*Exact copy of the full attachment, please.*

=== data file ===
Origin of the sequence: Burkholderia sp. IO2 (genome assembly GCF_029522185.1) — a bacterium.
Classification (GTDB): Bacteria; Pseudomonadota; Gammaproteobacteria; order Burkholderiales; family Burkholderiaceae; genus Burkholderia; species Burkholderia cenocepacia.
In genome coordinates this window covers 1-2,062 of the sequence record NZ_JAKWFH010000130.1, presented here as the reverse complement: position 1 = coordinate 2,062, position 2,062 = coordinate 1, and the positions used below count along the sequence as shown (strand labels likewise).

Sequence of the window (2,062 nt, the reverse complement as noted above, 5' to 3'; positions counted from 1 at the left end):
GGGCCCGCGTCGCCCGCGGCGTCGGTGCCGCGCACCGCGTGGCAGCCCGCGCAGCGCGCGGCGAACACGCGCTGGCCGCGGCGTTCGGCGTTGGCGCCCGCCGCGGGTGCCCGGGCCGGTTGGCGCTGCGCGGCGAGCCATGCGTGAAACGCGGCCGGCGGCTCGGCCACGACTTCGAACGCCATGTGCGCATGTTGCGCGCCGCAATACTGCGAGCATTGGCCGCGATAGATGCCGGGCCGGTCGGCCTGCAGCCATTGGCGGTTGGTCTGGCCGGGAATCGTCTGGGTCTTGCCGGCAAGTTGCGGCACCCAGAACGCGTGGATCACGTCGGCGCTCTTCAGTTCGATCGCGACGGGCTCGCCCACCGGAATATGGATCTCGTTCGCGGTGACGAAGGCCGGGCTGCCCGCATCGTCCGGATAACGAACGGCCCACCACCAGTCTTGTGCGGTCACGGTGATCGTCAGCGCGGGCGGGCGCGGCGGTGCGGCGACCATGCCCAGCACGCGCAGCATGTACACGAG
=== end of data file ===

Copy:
Origin of the sequence: Burkholderia sp. IO2 (genome assembly GCF_029522185.1) — a bacterium.
Classification (GTDB): Bacteria; Pseudomonadota; Gammaproteobacteria; order Burkholderiales; family Burkholderiaceae; genus Burkholderia; species Burkholderia cenocepacia.
In genome coordinates this window covers 1-2,062 of the sequence record NZ_JAKWFH010000130.1, presented here as the reverse complement: position 1 = coordinate 2,062, position 2,062 = coordinate 1, and the positions used below count along the sequence as shown (strand labels likewise).

Sequence of the window (2,062 nt, the reverse complement as noted above, 5' to 3'; positions counted from 1 at the left end):
GGGCCCGCGTCGCCCGCGGCGTCGGTGCCGCGCACCGCGTGGCAGCCCGCGCAGCGCGCGGCGAACACGCGCTGGCCGCGGCGTTCGGCGTTGGCGCCCGCCGCGGGTGCCCGGGCCGGTTGGCGCTGCGCGGCGAGCCATGCGTGAAACGCGGCCGGCGGCTCGGCCACGACTTCGAACGCCATGTGCGCATGTTGCGCGCCGCAATACTGCGAGCATTGGCCGCGATAGATGCCGGGCCGGTCGGCCTGCAGCCATTGGCGGTTGGTCTGGCCGGGAATCGTCTGGGTCTTGCCGGCAAGTTGCGGCACCCAGAACGCGTGGATCACGTCGGCGCTCTTCAGTTCGATCGCGACGGGCTCGCCCACCGGAATATGGATCTCGTTCGCGGTGACGAAGGCCGGGCTGCCCGCATCGTCCGGATAACGAACGGCCCACCACCAGTCTTGTGCGGTCACGGTGATCGTCAGCGCGGGCGGGCGCGGCGGTGCGGCGACCATGCCCAGCACGCGCAGCATGTACACGAG